Even though the days are moving rather swiftly I for one am having a blast. Last week I met with a good friend of mine at the new theater in my childhood hometown, Sewickley, and what a great experience I had.
The Tull Family Theater is such a well-designed facility whose organizers went above and beyond ADA requirements where accessibility is concerned. The management team knew I was coming ahead of time and was anxious for my feedback on their audio descriptive equipment which I use to watch movies.
On entering the building, I was immediately struck by the wide open airy feeling of the space. The facility was bright, very clean, and uncluttered which is an important detail when you can’t see very well.
A tour of the building allowed me to experience firsthand the welcoming environment of the wheelchair accessible hallways, ramps, grab-bars, and general area to navigate. The front of the building which contains the roomy lobby area and a concession stand is brightened up by the glass entryway, high ceiling, and soothing gray with purple accent walls.
The two film screening rooms are very comfortable and share the same gray/purple color scheme throughout the rest of the building. There is also the large Esmark and Bouchard Family Community Room which is available for rental for various events.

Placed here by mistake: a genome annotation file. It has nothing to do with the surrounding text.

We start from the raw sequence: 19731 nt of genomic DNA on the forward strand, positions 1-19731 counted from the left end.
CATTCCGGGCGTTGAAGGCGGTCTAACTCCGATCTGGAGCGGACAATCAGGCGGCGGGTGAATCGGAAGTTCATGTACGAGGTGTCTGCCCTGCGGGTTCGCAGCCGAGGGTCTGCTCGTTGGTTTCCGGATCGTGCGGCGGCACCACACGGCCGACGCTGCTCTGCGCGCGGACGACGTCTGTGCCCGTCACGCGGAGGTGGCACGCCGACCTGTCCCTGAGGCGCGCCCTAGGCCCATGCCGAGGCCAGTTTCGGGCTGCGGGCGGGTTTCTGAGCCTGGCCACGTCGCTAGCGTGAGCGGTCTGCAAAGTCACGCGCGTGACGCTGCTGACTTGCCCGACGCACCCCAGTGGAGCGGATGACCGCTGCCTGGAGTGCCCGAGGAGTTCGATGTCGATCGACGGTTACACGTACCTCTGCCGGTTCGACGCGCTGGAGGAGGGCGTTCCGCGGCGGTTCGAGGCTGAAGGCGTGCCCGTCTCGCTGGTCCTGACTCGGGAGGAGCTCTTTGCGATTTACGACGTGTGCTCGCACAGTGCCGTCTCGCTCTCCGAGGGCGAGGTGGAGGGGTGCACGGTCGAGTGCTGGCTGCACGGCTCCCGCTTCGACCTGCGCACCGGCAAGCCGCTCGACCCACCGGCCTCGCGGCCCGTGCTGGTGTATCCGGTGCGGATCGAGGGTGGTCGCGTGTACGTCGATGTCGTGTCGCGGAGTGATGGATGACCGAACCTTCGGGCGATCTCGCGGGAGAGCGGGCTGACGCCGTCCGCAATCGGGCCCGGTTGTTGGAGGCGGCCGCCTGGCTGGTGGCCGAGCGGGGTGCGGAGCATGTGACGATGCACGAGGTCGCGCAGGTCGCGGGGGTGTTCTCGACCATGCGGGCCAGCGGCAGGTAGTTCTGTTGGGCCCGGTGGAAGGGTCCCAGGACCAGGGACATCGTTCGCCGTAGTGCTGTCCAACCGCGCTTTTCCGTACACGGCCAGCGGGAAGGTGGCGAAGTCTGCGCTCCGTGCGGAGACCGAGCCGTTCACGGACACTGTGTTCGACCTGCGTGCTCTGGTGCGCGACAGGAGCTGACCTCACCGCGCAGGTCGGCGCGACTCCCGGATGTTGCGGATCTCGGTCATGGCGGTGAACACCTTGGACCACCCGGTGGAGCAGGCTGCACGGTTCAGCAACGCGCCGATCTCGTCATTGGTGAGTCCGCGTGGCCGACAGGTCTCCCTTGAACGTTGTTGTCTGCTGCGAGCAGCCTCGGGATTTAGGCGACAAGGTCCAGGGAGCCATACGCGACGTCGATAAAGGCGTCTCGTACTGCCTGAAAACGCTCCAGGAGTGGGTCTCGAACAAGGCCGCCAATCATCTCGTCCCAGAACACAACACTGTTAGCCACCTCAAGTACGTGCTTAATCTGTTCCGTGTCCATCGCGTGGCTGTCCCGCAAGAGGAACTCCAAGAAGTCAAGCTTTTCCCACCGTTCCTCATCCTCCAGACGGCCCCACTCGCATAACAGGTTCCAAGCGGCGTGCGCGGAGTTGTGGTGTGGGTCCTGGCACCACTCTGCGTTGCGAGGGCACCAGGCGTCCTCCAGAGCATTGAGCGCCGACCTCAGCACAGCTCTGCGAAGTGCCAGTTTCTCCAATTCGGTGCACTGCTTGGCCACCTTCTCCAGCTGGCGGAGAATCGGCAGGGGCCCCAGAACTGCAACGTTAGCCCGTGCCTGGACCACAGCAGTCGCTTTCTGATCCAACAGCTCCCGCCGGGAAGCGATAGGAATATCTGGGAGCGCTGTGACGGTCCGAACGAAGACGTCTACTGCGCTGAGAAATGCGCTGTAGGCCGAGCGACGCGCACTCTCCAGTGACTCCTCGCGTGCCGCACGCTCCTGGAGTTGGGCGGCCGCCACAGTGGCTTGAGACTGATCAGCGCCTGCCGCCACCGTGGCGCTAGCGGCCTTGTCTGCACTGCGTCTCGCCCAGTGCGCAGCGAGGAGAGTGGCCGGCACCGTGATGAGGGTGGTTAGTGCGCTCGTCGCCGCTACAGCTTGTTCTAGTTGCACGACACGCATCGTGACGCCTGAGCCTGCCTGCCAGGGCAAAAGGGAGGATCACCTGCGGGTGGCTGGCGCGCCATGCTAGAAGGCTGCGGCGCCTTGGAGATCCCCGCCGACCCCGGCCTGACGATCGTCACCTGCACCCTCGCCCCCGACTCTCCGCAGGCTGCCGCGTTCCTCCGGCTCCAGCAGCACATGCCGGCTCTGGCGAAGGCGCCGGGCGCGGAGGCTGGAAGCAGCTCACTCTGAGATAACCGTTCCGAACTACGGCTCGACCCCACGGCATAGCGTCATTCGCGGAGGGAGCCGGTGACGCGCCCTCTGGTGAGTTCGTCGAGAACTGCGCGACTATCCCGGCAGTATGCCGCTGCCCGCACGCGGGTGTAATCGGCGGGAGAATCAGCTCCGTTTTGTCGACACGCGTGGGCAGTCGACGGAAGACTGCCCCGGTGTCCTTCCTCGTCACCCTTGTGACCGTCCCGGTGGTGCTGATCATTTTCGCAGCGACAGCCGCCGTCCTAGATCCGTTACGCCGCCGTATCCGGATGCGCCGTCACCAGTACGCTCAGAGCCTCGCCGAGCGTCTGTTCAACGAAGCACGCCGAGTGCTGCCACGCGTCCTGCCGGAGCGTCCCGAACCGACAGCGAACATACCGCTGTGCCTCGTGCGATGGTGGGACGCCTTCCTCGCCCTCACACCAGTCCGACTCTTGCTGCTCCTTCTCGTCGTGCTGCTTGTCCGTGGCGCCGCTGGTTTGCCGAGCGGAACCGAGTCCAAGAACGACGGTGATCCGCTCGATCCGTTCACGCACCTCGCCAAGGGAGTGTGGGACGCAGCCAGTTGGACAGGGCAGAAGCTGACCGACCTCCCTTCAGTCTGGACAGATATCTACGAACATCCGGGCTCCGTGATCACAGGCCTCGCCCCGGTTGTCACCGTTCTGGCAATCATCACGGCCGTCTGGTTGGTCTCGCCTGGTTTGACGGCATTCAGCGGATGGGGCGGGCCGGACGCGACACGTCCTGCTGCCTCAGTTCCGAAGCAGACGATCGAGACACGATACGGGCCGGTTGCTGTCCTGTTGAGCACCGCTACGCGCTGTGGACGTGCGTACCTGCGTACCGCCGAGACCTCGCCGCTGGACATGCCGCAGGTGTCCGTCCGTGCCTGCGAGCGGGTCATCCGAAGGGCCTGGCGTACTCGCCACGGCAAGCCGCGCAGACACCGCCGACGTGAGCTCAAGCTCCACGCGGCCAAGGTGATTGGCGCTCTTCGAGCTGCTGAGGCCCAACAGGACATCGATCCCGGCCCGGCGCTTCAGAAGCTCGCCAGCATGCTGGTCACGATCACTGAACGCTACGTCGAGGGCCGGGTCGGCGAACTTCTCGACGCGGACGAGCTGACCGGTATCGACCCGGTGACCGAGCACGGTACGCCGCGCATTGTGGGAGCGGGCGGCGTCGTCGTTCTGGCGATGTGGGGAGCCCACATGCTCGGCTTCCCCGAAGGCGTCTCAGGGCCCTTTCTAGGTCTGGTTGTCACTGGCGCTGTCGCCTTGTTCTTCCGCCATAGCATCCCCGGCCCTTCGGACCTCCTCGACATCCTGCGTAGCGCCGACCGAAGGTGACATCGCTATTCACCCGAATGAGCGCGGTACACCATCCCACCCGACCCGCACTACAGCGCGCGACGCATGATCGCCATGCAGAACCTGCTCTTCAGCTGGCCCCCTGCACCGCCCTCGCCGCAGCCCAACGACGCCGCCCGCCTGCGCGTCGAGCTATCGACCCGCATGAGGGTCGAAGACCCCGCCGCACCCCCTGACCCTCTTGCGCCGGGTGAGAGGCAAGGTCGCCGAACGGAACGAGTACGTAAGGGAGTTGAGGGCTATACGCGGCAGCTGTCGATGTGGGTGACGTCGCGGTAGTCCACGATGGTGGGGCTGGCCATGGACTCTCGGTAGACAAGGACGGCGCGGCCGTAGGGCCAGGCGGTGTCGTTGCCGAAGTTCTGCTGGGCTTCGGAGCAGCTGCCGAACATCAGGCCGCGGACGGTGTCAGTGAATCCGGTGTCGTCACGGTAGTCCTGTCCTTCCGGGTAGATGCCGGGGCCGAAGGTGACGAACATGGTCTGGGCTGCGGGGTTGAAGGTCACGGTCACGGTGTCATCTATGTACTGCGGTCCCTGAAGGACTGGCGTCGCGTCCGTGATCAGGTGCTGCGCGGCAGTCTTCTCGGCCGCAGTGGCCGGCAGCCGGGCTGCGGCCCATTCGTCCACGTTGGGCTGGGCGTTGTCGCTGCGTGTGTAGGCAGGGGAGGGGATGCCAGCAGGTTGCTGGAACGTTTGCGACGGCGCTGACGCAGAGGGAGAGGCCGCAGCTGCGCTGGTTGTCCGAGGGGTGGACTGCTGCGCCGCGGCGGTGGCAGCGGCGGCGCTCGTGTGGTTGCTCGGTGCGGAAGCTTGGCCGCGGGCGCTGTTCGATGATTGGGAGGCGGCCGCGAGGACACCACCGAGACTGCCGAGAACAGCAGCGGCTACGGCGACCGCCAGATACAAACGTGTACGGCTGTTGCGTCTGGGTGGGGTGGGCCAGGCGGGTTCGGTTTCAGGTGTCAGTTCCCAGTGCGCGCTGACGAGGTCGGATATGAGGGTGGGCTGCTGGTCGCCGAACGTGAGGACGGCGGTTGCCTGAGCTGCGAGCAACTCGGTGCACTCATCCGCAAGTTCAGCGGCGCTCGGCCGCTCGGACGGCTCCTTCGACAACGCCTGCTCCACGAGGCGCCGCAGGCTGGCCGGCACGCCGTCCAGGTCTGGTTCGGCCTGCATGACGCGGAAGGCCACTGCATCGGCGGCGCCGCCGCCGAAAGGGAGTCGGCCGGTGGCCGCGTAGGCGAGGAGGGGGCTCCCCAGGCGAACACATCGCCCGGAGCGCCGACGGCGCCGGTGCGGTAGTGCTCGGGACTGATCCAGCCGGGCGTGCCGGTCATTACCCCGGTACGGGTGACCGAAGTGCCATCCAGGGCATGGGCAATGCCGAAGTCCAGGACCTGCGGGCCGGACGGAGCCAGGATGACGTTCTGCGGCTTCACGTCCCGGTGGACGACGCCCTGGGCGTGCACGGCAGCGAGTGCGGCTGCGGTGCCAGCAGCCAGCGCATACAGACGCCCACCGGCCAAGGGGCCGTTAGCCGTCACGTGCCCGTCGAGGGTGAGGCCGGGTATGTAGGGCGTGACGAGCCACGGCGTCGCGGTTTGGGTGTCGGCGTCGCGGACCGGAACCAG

At my son’s recommendation, I chose to watch Despicable Me 3. While the audio description was alright the fact that I didn’t see the other two movies first made it difficult for me to fully enjoy the film. Not to be deterred, me and one of my friends will be going to the theater this weekend to take in a different film.
Overall I had a very good day and what made it even more special, aside from meeting with my friend, was the interest and care provided by the management team. Every person I met wanted to know what they could do to improve their service and offerings from an accessibility standpoint.
What I wore: white jeans, white cami, opened white shirt, nude lace-up block heeled sandals, silver statement necklace, bracelet, earrings and my white cane.
Descriptions: Three tri-panel collages
Outside front of the theater with 3 banners (Film, The Tull Family Theater, and Art), inside lobby and screening room featuring seats, speakers on the wall and other equipment.
Concession stand (front) with hanging light fixtures, popcorn & soda machines and candy; concession stand (side); screening room featuring the screen.
I am standing in all three photos, posing with my white cane in front of my counter.
“We are all human.” This simple statement sums up one of the nicest messages I’ve received. Ellen, the author of this post wanted to provide a more accessible environment on her blog and after a number of failed attempts, successfully added an audio version of her story. This is such a powerfully written story when you have a moment enjoy!!
Image: White vase sitting atop a green & white checkered print table cloth. The vase is holding assorted slightly fading and drooping flowers, among them are pink roses.